Arminianism and Calvinism

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Arminianism and Calvinism

Postby Tim Bonney » Sat May 19, 2012 12:04 pm

This article is intended for United Methodists but most American Baptists I know are Armimian in their theology or lean strongly that way. It is one of the areas where I see a strong compatibility between American Baptists and United Methodists. Anyone want to discuss this age old debate?

http://www.umportal.org/main/article.asp?id=8268
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Re: Arminianism and Calvinism

Postby Haruo » Sat May 19, 2012 12:17 pm

This question is intended for Methodists. What exactly is Heritage Sunday, which is celebrated tomorrow along with Aldersgate (which I understand) and Ascension (which is a Church Universal item). I got an email from GBOD admonishing me not to succumb to burnout over the co-occurrence of these three calendar dates. Since we're doing our "Wesley, Watts & the AGO" hymn-sing tomorrow, I want to be able to speak knowledgeably if any extraneous Wesleyans show up.
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Re: Arminianism and Calvinism

Postby Tim Bonney » Sat May 19, 2012 12:25 pm

Haruo wrote:This question is intended for Methodists. What exactly is Heritage Sunday, which is celebrated tomorrow along with Aldersgate (which I understand) and Ascension (which is a Church Universal item). I got an email from GBOD admonishing me not to succumb to burnout over the co-occurrence of these three calendar dates. Since we're doing our "Wesley, Watts & the AGO" hymn-sing tomorrow, I want to be able to speak knowledgeably if any extraneous Wesleyans show up.


It sounds like you have the terms pretty much figured out Hauro. Aldersgate Day is the commeration of May 24th when John Wesley visited a Moravian service and had his personal experience of Justifying Grace in which he "felt his heart strangly warmed." It was a turning point in his ministry and, in many ways, the beginning of the Methodist movement. Heritage Sunday is a Sunday to celebrate United Methodist heritage. It is a day to talk about United Methodist history, distinctives etc. And Ascension Sunday is pretty self explanatory.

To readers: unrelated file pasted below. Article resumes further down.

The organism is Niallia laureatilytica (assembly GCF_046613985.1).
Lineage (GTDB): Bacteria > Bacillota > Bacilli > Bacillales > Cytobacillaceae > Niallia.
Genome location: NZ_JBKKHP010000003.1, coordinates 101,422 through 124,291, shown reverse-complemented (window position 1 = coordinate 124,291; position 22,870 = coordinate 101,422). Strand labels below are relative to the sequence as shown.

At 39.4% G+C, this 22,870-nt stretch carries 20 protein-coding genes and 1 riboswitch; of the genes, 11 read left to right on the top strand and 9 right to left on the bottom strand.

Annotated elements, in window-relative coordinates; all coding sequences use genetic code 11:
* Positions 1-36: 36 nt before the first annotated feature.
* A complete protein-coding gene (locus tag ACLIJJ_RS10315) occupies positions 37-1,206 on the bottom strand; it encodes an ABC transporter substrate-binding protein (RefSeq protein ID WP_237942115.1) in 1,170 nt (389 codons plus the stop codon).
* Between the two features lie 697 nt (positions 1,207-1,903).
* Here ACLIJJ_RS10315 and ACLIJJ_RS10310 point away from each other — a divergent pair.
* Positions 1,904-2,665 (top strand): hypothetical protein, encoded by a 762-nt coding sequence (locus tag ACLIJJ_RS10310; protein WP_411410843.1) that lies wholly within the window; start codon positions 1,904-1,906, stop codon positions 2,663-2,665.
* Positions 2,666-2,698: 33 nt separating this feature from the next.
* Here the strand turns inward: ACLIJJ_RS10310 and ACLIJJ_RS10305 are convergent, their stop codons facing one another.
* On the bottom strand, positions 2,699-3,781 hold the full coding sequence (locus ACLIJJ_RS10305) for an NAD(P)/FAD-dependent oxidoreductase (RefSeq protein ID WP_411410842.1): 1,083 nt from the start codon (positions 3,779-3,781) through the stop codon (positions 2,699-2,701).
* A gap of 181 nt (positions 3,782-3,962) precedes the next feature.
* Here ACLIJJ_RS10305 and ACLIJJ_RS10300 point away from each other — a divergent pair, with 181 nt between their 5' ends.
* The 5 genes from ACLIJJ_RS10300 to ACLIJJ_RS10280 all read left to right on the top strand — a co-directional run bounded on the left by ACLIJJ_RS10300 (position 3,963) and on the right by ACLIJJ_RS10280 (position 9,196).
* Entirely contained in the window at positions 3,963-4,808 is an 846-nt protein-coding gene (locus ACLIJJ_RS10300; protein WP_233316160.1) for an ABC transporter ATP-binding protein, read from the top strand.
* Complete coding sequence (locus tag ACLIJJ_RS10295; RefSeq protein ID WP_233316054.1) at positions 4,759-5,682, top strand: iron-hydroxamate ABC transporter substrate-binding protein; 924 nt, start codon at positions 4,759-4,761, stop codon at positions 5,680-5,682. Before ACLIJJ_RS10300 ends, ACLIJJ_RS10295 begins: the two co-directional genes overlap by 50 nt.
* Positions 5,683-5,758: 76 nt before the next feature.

And in case you didn't know "GBOD" is the General Board of Discipleship.
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Re: Arminianism and Calvinism

Postby Haruo » Sat May 19, 2012 12:32 pm

Back to the topic: I don't think many Northern Baptists were very strong Calvinists, maybe at most 3-pointers, and then in the early years of the 20th century the NoBC amalgamated with one of the larger Freewill Baptist outfits, so there was a strong dose of doctrinal Arminianism added to the mix. Both Arminianism and Calvinism had adherents in the Baptist movement from the earliest times; sometimes they had separate churches, sometimes they co-existed; sometimes they had separate associations, sometimes they co-existed. As you may know, one of the Wesleys' major preaching associates, George Whitefield, was a Calvinist (and a major mover in the Great Awakening both in the Colonies and in the Kingdoms); he was also the guy responsible for changing Wesley's "Hark, how all the welkin rings/Glory to the King of kings" to our universally sung "Hark! the herald angels sing/Glory to the newborn King". And one of his legacies is the Calvinist Methodists of Wales, once a major church there. Not sure how they're doing these days; now they call themselves Presbyterians (and they had presbyterian polity even when they called themselves Methodists).

Timothy, I guess what I was asking is, how does Heritage Sunday differ from Aldersgate Sunday, or are they synonymous (the GBOD email made it sound like they were two separate calendar entries), and in either case, do they always happen on the same day. I would also point out that Charles Wesley's spiritual awakening came three days before John's; "O for a thousand tongues to sing my great Redeemer's praise" is a cento from the 18-stanza hymn Charles wrote to commemorate the first anniversary of his "conversion" (as he called it). The UM Hymnal has 17 of those verses on the page following "O for a thousand tongues"; they left out the one where God "wash[es] the Æthiop white". I toyed with including that in the hymn-sing, but ended up doing without.